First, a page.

We are currently still in a lawsuit with the state to get the real interest from the 3% that was held from us. Mark Cousens seems to think that we have a good chance at winning.
Education Week (3/22) reports the bill preserves $2 billion in funding for Title II teacher development programs “despite President Donald Trump’s proposal to eliminate the program entirely.” The Trump administration argued that the program is ineffective, but “the proposal to eliminate Title II sparked backlash among the education community,” with advocates saying “state and district leaders are working to improve professional development, in large part due to the Every Student Succeeds Act, which calls for PD Programs to be evidence-based.”
Hope you can join us tonight for our General Membership Meeting. The meeting will be held at William Ford, starting at 4:00 pm
A Panel Discussion featuring
This discussion will focus on –
Can we reverse the academic decline in Michigan’s schools
without addressing the funding issue?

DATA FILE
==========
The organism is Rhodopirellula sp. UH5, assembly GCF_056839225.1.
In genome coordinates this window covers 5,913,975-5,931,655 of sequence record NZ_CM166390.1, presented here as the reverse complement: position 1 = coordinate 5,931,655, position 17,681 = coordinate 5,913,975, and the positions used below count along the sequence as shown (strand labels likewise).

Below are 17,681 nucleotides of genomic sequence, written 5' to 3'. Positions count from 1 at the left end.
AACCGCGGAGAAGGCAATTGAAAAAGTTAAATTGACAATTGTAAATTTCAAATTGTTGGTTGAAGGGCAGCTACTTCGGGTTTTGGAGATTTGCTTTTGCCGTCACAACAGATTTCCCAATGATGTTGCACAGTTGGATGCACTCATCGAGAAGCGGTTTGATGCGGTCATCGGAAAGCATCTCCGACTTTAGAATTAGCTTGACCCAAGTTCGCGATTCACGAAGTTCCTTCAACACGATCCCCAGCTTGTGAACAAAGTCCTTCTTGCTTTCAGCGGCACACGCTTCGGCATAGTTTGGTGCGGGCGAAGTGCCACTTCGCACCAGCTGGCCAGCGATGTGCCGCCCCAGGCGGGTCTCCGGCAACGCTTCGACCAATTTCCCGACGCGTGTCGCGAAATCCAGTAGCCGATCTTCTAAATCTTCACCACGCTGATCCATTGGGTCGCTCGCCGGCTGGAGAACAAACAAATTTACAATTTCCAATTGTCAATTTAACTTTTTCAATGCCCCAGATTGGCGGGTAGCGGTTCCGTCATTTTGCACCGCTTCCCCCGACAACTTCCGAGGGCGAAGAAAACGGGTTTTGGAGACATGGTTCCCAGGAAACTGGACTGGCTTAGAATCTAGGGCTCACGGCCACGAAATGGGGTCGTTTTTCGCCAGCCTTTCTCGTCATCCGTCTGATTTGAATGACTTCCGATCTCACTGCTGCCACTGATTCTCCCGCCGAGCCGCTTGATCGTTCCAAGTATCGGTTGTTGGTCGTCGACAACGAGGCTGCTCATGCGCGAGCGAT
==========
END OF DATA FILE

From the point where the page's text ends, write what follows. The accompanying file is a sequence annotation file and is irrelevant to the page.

A recent report released by the US Department of Education notes
that Michigan increased spending on prisons more than five times
faster than it did on public education from 1979-2013. Meanwhile,
Michigan school performance continues to fall further behind. At the
current rate of decline, our state will rank 48th by 2030.
Panelists will discuss the report’s implications for Michigan’s
children. After a presentation from the panelists, the audience will
have an opportunity to pose questions to the panelists.
The Panel moderator will be Alicia Nails, Director of the Journalism
Institute for Media Diversity at Wayne State University.
Thursday, March 8, 2018
Wayne State University
Student Center Building
Hilberry Rooms (2nd Floor)
5221 Gullen Mall
Registration & Reception
5:00 – 6:00 p.m.
An opportunity to network with
Panel Members and fellow
Refreshments will be served.
6:00 – 7:45 p.m.
Free parking details will be
provided upon RSVP.
For additional information
about this event, contact
Carla Harting at
or (313) 577-1675
Leonard Kaplan Education
Collaborative for Critical
Urban Studies and
The Metro Bureau